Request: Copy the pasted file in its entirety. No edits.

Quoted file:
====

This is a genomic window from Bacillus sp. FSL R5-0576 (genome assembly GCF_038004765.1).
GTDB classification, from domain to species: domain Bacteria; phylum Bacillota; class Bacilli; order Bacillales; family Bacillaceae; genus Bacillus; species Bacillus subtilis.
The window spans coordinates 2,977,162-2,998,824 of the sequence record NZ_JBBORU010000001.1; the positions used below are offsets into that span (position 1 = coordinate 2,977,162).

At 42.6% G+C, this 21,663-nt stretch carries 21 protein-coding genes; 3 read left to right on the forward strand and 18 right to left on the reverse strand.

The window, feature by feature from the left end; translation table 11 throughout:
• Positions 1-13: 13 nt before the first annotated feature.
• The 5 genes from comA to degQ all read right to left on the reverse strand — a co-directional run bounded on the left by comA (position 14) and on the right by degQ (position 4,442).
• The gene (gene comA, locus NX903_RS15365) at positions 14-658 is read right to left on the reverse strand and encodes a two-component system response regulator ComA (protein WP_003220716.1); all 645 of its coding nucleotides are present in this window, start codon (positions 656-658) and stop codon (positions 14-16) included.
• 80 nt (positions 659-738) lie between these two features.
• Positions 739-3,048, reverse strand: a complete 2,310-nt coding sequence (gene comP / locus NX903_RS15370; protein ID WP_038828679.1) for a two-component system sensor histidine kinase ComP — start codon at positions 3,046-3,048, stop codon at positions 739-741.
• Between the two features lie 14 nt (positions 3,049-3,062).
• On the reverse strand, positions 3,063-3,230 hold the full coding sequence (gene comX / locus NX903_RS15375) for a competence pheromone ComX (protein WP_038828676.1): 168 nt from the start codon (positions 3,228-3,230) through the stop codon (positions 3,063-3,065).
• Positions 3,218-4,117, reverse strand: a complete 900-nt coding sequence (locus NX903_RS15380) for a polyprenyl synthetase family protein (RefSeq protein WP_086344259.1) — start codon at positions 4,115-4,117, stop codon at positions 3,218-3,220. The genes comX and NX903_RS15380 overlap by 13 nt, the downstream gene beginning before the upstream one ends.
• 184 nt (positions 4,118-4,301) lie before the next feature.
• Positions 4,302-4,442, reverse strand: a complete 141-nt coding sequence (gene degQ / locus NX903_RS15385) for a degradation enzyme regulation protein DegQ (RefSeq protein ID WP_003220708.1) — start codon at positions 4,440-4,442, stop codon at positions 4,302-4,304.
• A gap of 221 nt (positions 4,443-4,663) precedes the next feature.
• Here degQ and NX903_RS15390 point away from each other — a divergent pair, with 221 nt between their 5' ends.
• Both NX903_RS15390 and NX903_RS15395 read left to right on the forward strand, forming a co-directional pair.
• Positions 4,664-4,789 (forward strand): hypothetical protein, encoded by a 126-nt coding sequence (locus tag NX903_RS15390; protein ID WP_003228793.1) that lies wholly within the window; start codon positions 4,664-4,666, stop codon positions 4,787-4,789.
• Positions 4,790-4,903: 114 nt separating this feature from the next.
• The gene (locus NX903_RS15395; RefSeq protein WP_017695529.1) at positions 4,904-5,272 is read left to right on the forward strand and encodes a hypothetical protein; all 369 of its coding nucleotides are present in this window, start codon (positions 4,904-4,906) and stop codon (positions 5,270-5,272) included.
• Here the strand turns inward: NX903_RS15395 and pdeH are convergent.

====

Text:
This is a genomic window from Bacillus sp. FSL R5-0576 (genome assembly GCF_038004765.1).
GTDB classification, from domain to species: domain Bacteria; phylum Bacillota; class Bacilli; order Bacillales; family Bacillaceae; genus Bacillus; species Bacillus subtilis.
The window spans coordinates 2,977,162-2,998,824 of the sequence record NZ_JBBORU010000001.1; the positions used below are offsets into that span (position 1 = coordinate 2,977,162).

At 42.6% G+C, this 21,663-nt stretch carries 21 protein-coding genes; 3 read left to right on the forward strand and 18 right to left on the reverse strand.

The window, feature by feature from the left end; translation table 11 throughout:
• Positions 1-13: 13 nt before the first annotated feature.
• The 5 genes from comA to degQ all read right to left on the reverse strand — a co-directional run bounded on the left by comA (position 14) and on the right by degQ (position 4,442).
• The gene (gene comA, locus NX903_RS15365) at positions 14-658 is read right to left on the reverse strand and encodes a two-component system response regulator ComA (protein WP_003220716.1); all 645 of its coding nucleotides are present in this window, start codon (positions 656-658) and stop codon (positions 14-16) included.
• 80 nt (positions 659-738) lie between these two features.
• Positions 739-3,048, reverse strand: a complete 2,310-nt coding sequence (gene comP / locus NX903_RS15370; protein ID WP_038828679.1) for a two-component system sensor histidine kinase ComP — start codon at positions 3,046-3,048, stop codon at positions 739-741.
• Between the two features lie 14 nt (positions 3,049-3,062).
• On the reverse strand, positions 3,063-3,230 hold the full coding sequence (gene comX / locus NX903_RS15375) for a competence pheromone ComX (protein WP_038828676.1): 168 nt from the start codon (positions 3,228-3,230) through the stop codon (positions 3,063-3,065).
• Positions 3,218-4,117, reverse strand: a complete 900-nt coding sequence (locus NX903_RS15380) for a polyprenyl synthetase family protein (RefSeq protein WP_086344259.1) — start codon at positions 4,115-4,117, stop codon at positions 3,218-3,220. The genes comX and NX903_RS15380 overlap by 13 nt, the downstream gene beginning before the upstream one ends.
• 184 nt (positions 4,118-4,301) lie before the next feature.
• Positions 4,302-4,442, reverse strand: a complete 141-nt coding sequence (gene degQ / locus NX903_RS15385) for a degradation enzyme regulation protein DegQ (RefSeq protein ID WP_003220708.1) — start codon at positions 4,440-4,442, stop codon at positions 4,302-4,304.
• A gap of 221 nt (positions 4,443-4,663) precedes the next feature.
• Here degQ and NX903_RS15390 point away from each other — a divergent pair, with 221 nt between their 5' ends.
• Both NX903_RS15390 and NX903_RS15395 read left to right on the forward strand, forming a co-directional pair.
• Positions 4,664-4,789 (forward strand): hypothetical protein, encoded by a 126-nt coding sequence (locus tag NX903_RS15390; protein ID WP_003228793.1) that lies wholly within the window; start codon positions 4,664-4,666, stop codon positions 4,787-4,789.
• Positions 4,790-4,903: 114 nt separating this feature from the next.
• The gene (locus NX903_RS15395; RefSeq protein WP_017695529.1) at positions 4,904-5,272 is read left to right on the forward strand and encodes a hypothetical protein; all 369 of its coding nucleotides are present in this window, start codon (positions 4,904-4,906) and stop codon (positions 5,270-5,272) included.
• Here the strand turns inward: NX903_RS15395 and pdeH are convergent.